Two Decades Later Pulmonary Rehab Patient Inspiration to Others

Breathing Through a Diagnosis of COPD

Author: Sherry Farney

In 2000, Sherry Lemere’s life changed forever. At the time, she worked at McLaren Flint as a unit clerk in pre-admission testing, a department that assists patients scheduled to have a procedure. Little did she know at that time she was about to become a patient with a chronic disease. It started when she was unable to recover from pneumonia.

“I was told asthma and emphysema that were dormant caused my extended illness,” said Sherry. “I was also told my condition was so bad I’d need to be placed on the lung transplant list one day. I’m considered a stage 4 COPD patient and am happy to say I’ve never been hospitalized over all these years due to my condition.”

COPD is Chronic Obstructive Pulmonary Disease, a group of lung diseases that block airflow and make breathing difficult. According to the Centers for Disease Control and Prevention, COPD affects 16 million Americans. In 2001, Sherry took medical advice from her pulmonologist and started pulmonary rehabilitation, an outpatient service offered by McLaren Flint.

“It’s probably why I’m still alive and kicking and doing as well as I am,” said Sherry. “The staff teach you how to breathe, about medications, how to exercise, and they provide additional education including how nutrition can affect your condition.”

Sherry has become a devoted pulmonary rehabilitation patient, who 22 years later, at the age of 75, chooses to pay a small monthly fee to continue to stay in the program where she spends time three days a week exercising.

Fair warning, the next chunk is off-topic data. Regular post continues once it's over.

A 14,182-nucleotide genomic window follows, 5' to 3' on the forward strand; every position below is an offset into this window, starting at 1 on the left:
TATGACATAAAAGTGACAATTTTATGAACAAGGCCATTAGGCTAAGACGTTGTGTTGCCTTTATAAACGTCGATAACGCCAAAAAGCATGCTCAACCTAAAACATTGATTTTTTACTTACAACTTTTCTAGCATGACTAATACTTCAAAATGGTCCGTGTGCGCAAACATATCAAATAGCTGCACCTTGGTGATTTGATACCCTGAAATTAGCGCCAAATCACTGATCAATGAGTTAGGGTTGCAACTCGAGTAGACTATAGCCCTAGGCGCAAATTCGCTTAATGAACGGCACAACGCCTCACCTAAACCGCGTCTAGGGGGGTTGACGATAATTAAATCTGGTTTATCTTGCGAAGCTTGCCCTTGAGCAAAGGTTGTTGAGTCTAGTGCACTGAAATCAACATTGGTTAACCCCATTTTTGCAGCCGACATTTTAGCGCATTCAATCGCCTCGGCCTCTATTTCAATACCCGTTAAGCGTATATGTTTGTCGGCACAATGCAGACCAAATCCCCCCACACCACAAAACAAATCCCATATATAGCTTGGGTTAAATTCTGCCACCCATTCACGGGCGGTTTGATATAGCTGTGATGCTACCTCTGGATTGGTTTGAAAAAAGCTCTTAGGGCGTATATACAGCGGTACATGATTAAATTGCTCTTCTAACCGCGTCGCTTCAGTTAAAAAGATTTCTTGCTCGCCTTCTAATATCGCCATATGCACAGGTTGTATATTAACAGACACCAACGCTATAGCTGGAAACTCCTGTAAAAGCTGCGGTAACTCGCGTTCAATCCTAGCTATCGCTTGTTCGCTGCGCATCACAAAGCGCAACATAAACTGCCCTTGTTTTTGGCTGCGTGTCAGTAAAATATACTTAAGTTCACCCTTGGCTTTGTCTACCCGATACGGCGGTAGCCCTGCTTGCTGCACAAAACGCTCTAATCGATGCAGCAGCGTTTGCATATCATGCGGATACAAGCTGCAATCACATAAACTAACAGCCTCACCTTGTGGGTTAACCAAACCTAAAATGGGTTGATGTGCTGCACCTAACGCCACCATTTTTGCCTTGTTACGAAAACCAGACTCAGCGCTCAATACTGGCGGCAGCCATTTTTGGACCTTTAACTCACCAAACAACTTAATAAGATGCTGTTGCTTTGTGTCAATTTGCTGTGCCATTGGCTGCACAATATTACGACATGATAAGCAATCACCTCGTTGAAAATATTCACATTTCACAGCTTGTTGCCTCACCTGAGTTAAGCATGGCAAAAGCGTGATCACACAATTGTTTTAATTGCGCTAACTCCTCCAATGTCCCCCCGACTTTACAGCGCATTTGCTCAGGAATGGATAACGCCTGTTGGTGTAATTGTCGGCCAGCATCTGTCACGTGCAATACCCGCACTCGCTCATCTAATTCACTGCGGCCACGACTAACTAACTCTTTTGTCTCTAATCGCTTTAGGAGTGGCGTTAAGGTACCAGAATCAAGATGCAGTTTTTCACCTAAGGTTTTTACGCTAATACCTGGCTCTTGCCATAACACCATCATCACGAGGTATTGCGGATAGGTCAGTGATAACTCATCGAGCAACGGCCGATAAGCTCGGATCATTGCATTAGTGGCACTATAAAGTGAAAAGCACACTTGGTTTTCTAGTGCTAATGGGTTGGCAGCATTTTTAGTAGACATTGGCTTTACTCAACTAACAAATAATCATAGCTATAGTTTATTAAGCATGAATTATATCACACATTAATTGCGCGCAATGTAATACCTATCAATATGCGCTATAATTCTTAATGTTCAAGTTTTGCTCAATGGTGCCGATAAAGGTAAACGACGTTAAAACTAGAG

“It gives you a good quality of life, and the staff is great,” added Sherry. “I only have 27% lung capacity, but I’m still doing well. I usually only need to use oxygen when I’m doing my exercises and on bad breathing days.”

When she encounters others using oxygen in public, she often approaches them and asks if they participate in pulmonary rehabilitation and, if not, encourages them to do so.

“Sherry is one of those patients who faced her condition head-on and decided to do everything she can to take control of her health,” said Kimberly DeJonghe, one of the three Registered Respiratory Therapists who work with patients at McLaren Pulmonary Rehabilitation. “She encourages other patients and is an incredible ambassador for our program. She is an inspiration to us as well.”

The program also offers participants comradery. It’s a place where people facing the same challenges can sit and talk and understand what others are going through.

McLaren’s program is certified by the American Association of Cardiovascular and Pulmonary Rehabilitation (AACVPR). It was one of the first in the country to receive accreditation decades ago.

“There is hope for a more full and active life if you have COPD like me,” said Sherry. “You can sit and be sick or get up and do something and live your best life.”

To learn more about McLaren’s Pulmonary Rehabilitation program, visit